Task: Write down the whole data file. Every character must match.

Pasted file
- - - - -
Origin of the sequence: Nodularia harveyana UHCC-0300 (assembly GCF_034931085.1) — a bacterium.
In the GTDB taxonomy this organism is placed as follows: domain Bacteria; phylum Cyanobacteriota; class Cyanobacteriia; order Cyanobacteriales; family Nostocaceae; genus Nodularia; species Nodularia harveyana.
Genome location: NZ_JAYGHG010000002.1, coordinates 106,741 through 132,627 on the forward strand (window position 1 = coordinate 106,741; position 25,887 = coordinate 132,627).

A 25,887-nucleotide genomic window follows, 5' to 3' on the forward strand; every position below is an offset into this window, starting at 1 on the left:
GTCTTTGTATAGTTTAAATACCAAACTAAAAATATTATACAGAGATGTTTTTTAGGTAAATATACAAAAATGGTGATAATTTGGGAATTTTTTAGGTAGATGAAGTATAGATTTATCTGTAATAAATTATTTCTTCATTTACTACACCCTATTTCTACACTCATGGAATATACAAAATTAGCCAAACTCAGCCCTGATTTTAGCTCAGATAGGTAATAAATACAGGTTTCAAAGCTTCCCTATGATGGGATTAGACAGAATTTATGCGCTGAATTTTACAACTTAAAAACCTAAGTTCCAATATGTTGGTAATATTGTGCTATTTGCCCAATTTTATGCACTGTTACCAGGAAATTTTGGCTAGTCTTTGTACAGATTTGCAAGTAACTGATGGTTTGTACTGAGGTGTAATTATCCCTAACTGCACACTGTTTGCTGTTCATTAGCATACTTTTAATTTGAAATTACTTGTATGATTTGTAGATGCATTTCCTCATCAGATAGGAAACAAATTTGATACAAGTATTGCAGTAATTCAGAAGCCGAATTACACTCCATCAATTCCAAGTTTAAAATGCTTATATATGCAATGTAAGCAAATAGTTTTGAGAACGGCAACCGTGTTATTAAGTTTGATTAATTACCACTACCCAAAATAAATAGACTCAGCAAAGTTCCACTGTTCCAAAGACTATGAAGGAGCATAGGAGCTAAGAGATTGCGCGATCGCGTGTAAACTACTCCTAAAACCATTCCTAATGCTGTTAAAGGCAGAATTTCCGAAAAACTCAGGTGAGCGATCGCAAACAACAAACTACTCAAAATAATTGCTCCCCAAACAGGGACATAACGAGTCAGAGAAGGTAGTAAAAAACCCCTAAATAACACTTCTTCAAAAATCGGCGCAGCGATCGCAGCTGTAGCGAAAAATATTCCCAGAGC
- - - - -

Origin of the sequence: Nodularia harveyana UHCC-0300 (assembly GCF_034931085.1) — a bacterium.
In the GTDB taxonomy this organism is placed as follows: domain Bacteria; phylum Cyanobacteriota; class Cyanobacteriia; order Cyanobacteriales; family Nostocaceae; genus Nodularia; species Nodularia harveyana.
Genome location: NZ_JAYGHG010000002.1, coordinates 106,741 through 132,627 on the forward strand (window position 1 = coordinate 106,741; position 25,887 = coordinate 132,627).

A 25,887-nucleotide genomic window follows, 5' to 3' on the forward strand; every position below is an offset into this window, starting at 1 on the left:
GTCTTTGTATAGTTTAAATACCAAACTAAAAATATTATACAGAGATGTTTTTTAGGTAAATATACAAAAATGGTGATAATTTGGGAATTTTTTAGGTAGATGAAGTATAGATTTATCTGTAATAAATTATTTCTTCATTTACTACACCCTATTTCTACACTCATGGAATATACAAAATTAGCCAAACTCAGCCCTGATTTTAGCTCAGATAGGTAATAAATACAGGTTTCAAAGCTTCCCTATGATGGGATTAGACAGAATTTATGCGCTGAATTTTACAACTTAAAAACCTAAGTTCCAATATGTTGGTAATATTGTGCTATTTGCCCAATTTTATGCACTGTTACCAGGAAATTTTGGCTAGTCTTTGTACAGATTTGCAAGTAACTGATGGTTTGTACTGAGGTGTAATTATCCCTAACTGCACACTGTTTGCTGTTCATTAGCATACTTTTAATTTGAAATTACTTGTATGATTTGTAGATGCATTTCCTCATCAGATAGGAAACAAATTTGATACAAGTATTGCAGTAATTCAGAAGCCGAATTACACTCCATCAATTCCAAGTTTAAAATGCTTATATATGCAATGTAAGCAAATAGTTTTGAGAACGGCAACCGTGTTATTAAGTTTGATTAATTACCACTACCCAAAATAAATAGACTCAGCAAAGTTCCACTGTTCCAAAGACTATGAAGGAGCATAGGAGCTAAGAGATTGCGCGATCGCGTGTAAACTACTCCTAAAACCATTCCTAATGCTGTTAAAGGCAGAATTTCCGAAAAACTCAGGTGAGCGATCGCAAACAACAAACTACTCAAAATAATTGCTCCCCAAACAGGGACATAACGAGTCAGAGAAGGTAGTAAAAAACCCCTAAATAACACTTCTTCAAAAATCGGCGCAGCGATCGCAGCTGTAGCGAAAAATATTCCCAGAGC